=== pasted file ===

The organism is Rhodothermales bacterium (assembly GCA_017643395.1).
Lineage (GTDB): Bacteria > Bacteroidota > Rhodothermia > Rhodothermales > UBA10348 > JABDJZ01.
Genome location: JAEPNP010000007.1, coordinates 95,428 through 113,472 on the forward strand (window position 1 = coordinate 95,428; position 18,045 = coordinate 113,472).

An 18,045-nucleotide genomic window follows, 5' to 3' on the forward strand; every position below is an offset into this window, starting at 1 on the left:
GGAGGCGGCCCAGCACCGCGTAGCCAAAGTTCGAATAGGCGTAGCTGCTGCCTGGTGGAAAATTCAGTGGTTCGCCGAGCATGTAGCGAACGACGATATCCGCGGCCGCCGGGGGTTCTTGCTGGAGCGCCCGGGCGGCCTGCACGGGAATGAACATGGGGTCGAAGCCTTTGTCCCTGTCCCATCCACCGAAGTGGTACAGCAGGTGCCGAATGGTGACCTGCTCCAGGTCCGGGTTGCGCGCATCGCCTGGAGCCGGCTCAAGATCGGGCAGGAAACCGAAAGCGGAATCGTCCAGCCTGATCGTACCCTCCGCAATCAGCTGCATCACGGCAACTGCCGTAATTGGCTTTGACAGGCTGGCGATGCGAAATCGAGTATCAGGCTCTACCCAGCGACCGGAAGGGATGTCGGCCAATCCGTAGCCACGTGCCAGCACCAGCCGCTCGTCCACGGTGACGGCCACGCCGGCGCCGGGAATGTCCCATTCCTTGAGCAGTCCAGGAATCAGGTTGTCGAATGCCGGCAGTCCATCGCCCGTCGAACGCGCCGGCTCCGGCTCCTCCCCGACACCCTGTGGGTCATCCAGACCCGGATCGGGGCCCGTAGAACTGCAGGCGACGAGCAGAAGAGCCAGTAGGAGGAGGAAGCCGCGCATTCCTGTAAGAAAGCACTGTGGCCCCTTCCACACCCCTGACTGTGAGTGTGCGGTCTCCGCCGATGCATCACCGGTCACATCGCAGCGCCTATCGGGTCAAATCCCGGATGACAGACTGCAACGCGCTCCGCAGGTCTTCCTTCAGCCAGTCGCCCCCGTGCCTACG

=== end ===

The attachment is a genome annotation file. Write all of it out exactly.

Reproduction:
The organism is Rhodothermales bacterium (assembly GCA_017643395.1).
Lineage (GTDB): Bacteria > Bacteroidota > Rhodothermia > Rhodothermales > UBA10348 > JABDJZ01.
Genome location: JAEPNP010000007.1, coordinates 95,428 through 113,472 on the forward strand (window position 1 = coordinate 95,428; position 18,045 = coordinate 113,472).

An 18,045-nucleotide genomic window follows, 5' to 3' on the forward strand; every position below is an offset into this window, starting at 1 on the left:
GGAGGCGGCCCAGCACCGCGTAGCCAAAGTTCGAATAGGCGTAGCTGCTGCCTGGTGGAAAATTCAGTGGTTCGCCGAGCATGTAGCGAACGACGATATCCGCGGCCGCCGGGGGTTCTTGCTGGAGCGCCCGGGCGGCCTGCACGGGAATGAACATGGGGTCGAAGCCTTTGTCCCTGTCCCATCCACCGAAGTGGTACAGCAGGTGCCGAATGGTGACCTGCTCCAGGTCCGGGTTGCGCGCATCGCCTGGAGCCGGCTCAAGATCGGGCAGGAAACCGAAAGCGGAATCGTCCAGCCTGATCGTACCCTCCGCAATCAGCTGCATCACGGCAACTGCCGTAATTGGCTTTGACAGGCTGGCGATGCGAAATCGAGTATCAGGCTCTACCCAGCGACCGGAAGGGATGTCGGCCAATCCGTAGCCACGTGCCAGCACCAGCCGCTCGTCCACGGTGACGGCCACGCCGGCGCCGGGAATGTCCCATTCCTTGAGCAGTCCAGGAATCAGGTTGTCGAATGCCGGCAGTCCATCGCCCGTCGAACGCGCCGGCTCCGGCTCCTCCCCGACACCCTGTGGGTCATCCAGACCCGGATCGGGGCCCGTAGAACTGCAGGCGACGAGCAGAAGAGCCAGTAGGAGGAGGAAGCCGCGCATTCCTGTAAGAAAGCACTGTGGCCCCTTCCACACCCCTGACTGTGAGTGTGCGGTCTCCGCCGATGCATCACCGGTCACATCGCAGCGCCTATCGGGTCAAATCCCGGATGACAGACTGCAACGCGCTCCGCAGGTCTTCCTTCAGCCAGTCGCCCCCGTGCCTACG